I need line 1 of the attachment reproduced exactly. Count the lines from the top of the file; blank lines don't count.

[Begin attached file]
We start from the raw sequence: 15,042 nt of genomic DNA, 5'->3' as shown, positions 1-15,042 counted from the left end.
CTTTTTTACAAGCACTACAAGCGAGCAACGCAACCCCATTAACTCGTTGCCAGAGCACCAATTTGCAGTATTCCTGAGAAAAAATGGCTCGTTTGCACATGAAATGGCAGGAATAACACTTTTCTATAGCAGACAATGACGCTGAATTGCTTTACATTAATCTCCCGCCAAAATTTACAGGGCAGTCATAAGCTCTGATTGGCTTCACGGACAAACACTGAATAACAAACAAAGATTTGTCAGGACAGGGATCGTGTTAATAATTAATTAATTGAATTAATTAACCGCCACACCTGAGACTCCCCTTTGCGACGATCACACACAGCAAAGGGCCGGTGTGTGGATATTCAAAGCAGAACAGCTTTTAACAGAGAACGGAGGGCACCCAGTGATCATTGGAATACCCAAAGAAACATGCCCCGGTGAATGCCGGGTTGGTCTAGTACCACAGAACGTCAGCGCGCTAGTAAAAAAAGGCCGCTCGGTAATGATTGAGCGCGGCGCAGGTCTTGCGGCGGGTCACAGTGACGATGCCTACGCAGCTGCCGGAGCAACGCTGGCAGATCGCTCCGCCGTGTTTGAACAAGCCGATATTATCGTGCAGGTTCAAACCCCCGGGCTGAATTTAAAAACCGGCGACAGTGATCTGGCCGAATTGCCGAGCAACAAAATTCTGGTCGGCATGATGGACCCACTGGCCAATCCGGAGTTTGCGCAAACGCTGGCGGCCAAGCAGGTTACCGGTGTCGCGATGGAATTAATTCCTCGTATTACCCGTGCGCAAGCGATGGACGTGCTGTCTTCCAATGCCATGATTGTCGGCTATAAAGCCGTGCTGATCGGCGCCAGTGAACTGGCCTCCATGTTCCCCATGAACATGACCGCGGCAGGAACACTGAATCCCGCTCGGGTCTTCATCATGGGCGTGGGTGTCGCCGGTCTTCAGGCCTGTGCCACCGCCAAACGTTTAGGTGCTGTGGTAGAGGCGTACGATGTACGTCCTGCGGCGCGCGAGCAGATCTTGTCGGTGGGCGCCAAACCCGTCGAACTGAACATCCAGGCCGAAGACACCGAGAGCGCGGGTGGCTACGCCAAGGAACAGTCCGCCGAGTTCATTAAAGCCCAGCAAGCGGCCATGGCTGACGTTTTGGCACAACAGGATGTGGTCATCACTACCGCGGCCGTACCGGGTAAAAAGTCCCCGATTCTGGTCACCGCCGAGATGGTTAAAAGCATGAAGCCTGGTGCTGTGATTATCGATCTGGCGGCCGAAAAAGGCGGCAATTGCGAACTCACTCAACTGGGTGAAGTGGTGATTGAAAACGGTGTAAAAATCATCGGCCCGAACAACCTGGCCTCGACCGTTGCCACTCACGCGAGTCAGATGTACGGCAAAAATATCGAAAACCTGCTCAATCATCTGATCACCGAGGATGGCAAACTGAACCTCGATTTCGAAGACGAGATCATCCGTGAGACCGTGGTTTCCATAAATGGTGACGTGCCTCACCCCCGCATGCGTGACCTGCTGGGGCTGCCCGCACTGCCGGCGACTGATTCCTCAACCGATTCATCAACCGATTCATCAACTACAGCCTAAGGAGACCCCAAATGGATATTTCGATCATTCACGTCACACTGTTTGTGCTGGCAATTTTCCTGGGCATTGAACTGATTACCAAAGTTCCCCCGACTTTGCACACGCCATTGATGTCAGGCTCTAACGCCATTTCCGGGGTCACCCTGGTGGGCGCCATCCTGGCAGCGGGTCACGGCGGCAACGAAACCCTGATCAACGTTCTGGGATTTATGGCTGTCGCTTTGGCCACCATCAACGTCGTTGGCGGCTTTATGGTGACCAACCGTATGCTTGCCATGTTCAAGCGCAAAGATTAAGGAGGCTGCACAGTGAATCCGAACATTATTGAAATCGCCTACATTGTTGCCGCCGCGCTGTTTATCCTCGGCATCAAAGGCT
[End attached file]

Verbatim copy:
We start from the raw sequence: 15,042 nt of genomic DNA, 5'->3' as shown, positions 1-15,042 counted from the left end.